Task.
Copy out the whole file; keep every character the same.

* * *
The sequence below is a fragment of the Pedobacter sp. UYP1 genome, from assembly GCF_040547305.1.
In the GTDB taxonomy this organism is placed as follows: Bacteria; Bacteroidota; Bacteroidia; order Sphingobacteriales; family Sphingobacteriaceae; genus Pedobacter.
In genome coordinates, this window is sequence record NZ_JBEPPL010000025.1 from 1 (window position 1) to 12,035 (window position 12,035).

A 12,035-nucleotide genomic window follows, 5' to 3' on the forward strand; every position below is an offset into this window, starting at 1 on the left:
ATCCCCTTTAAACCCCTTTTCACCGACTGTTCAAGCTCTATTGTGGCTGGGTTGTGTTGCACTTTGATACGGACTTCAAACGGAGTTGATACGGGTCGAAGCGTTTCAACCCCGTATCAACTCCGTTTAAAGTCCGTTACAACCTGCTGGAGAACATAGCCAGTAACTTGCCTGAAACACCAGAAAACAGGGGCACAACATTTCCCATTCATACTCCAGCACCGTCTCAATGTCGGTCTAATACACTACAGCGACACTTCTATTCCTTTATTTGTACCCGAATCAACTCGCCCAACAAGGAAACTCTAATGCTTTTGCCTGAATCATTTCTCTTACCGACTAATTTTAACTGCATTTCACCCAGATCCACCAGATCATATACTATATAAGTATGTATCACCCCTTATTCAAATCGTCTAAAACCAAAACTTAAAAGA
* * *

The sequence below is a fragment of the Pedobacter sp. UYP1 genome, from assembly GCF_040547305.1.
In the GTDB taxonomy this organism is placed as follows: Bacteria; Bacteroidota; Bacteroidia; order Sphingobacteriales; family Sphingobacteriaceae; genus Pedobacter.
In genome coordinates, this window is sequence record NZ_JBEPPL010000025.1 from 1 (window position 1) to 12,035 (window position 12,035).

A 12,035-nucleotide genomic window follows, 5' to 3' on the forward strand; every position below is an offset into this window, starting at 1 on the left:
ATCCCCTTTAAACCCCTTTTCACCGACTGTTCAAGCTCTATTGTGGCTGGGTTGTGTTGCACTTTGATACGGACTTCAAACGGAGTTGATACGGGTCGAAGCGTTTCAACCCCGTATCAACTCCGTTTAAAGTCCGTTACAACCTGCTGGAGAACATAGCCAGTAACTTGCCTGAAACACCAGAAAACAGGGGCACAACATTTCCCATTCATACTCCAGCACCGTCTCAATGTCGGTCTAATACACTACAGCGACACTTCTATTCCTTTATTTGTACCCGAATCAACTCGCCCAACAAGGAAACTCTAATGCTTTTGCCTGAATCATTTCTCTTACCGACTAATTTTAACTGCATTTCACCCAGATCCACCAGATCATATACTATATAAGTATGTATCACCCCTTATTCAAATCGTCTAAAACCAAAACTTAAAAGA